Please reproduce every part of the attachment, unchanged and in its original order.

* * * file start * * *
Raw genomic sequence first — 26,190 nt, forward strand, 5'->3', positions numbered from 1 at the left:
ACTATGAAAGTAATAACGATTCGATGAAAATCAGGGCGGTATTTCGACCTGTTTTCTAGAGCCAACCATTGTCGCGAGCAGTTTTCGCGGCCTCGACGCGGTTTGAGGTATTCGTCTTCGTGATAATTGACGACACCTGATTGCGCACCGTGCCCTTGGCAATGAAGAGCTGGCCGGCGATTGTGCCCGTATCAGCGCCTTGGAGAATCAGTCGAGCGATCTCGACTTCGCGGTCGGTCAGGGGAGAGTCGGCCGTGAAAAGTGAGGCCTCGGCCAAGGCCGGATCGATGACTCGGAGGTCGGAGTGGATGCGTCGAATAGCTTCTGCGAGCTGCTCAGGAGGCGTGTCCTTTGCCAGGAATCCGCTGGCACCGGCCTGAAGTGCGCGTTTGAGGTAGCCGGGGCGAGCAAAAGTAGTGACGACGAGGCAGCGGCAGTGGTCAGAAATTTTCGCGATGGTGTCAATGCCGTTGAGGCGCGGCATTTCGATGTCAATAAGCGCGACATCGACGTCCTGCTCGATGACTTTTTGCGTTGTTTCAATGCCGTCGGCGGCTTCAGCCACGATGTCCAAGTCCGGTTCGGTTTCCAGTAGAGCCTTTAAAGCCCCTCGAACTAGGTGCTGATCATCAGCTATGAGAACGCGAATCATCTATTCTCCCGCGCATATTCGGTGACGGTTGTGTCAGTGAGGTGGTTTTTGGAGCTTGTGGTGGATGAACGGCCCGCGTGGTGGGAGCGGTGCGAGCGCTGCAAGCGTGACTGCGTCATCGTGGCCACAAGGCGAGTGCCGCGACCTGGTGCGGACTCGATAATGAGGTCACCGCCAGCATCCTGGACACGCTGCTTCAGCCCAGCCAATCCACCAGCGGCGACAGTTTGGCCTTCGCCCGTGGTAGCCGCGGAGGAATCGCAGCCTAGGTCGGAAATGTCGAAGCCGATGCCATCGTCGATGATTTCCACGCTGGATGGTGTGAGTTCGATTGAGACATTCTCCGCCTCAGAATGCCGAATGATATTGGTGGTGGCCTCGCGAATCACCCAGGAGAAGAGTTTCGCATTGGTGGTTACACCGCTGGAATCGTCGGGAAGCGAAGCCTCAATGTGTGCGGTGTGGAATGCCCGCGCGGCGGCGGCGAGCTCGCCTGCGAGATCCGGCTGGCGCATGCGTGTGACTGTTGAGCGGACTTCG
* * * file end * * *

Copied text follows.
Raw genomic sequence first — 26,190 nt, forward strand, 5'->3', positions numbered from 1 at the left:
ACTATGAAAGTAATAACGATTCGATGAAAATCAGGGCGGTATTTCGACCTGTTTTCTAGAGCCAACCATTGTCGCGAGCAGTTTTCGCGGCCTCGACGCGGTTTGAGGTATTCGTCTTCGTGATAATTGACGACACCTGATTGCGCACCGTGCCCTTGGCAATGAAGAGCTGGCCGGCGATTGTGCCCGTATCAGCGCCTTGGAGAATCAGTCGAGCGATCTCGACTTCGCGGTCGGTCAGGGGAGAGTCGGCCGTGAAAAGTGAGGCCTCGGCCAAGGCCGGATCGATGACTCGGAGGTCGGAGTGGATGCGTCGAATAGCTTCTGCGAGCTGCTCAGGAGGCGTGTCCTTTGCCAGGAATCCGCTGGCACCGGCCTGAAGTGCGCGTTTGAGGTAGCCGGGGCGAGCAAAAGTAGTGACGACGAGGCAGCGGCAGTGGTCAGAAATTTTCGCGATGGTGTCAATGCCGTTGAGGCGCGGCATTTCGATGTCAATAAGCGCGACATCGACGTCCTGCTCGATGACTTTTTGCGTTGTTTCAATGCCGTCGGCGGCTTCAGCCACGATGTCCAAGTCCGGTTCGGTTTCCAGTAGAGCCTTTAAAGCCCCTCGAACTAGGTGCTGATCATCAGCTATGAGAACGCGAATCATCTATTCTCCCGCGCATATTCGGTGACGGTTGTGTCAGTGAGGTGGTTTTTGGAGCTTGTGGTGGATGAACGGCCCGCGTGGTGGGAGCGGTGCGAGCGCTGCAAGCGTGACTGCGTCATCGTGGCCACAAGGCGAGTGCCGCGACCTGGTGCGGACTCGATAATGAGGTCACCGCCAGCATCCTGGACACGCTGCTTCAGCCCAGCCAATCCACCAGCGGCGACAGTTTGGCCTTCGCCCGTGGTAGCCGCGGAGGAATCGCAGCCTAGGTCGGAAATGTCGAAGCCGATGCCATCGTCGATGATTTCCACGCTGGATGGTGTGAGTTCGATTGAGACATTCTCCGCCTCAGAATGCCGAATGATATTGGTGGTGGCCTCGCGAATCACCCAGGAGAAGAGTTTCGCATTGGTGGTTACACCGCTGGAATCGTCGGGAAGCGAAGCCTCAATGTGTGCGGTGTGGAATGCCCGCGCGGCGGCGGCGAGCTCGCCTGCGAGATCCGGCTGGCGCATGCGTGTGACTGTTGAGCGGACTTCG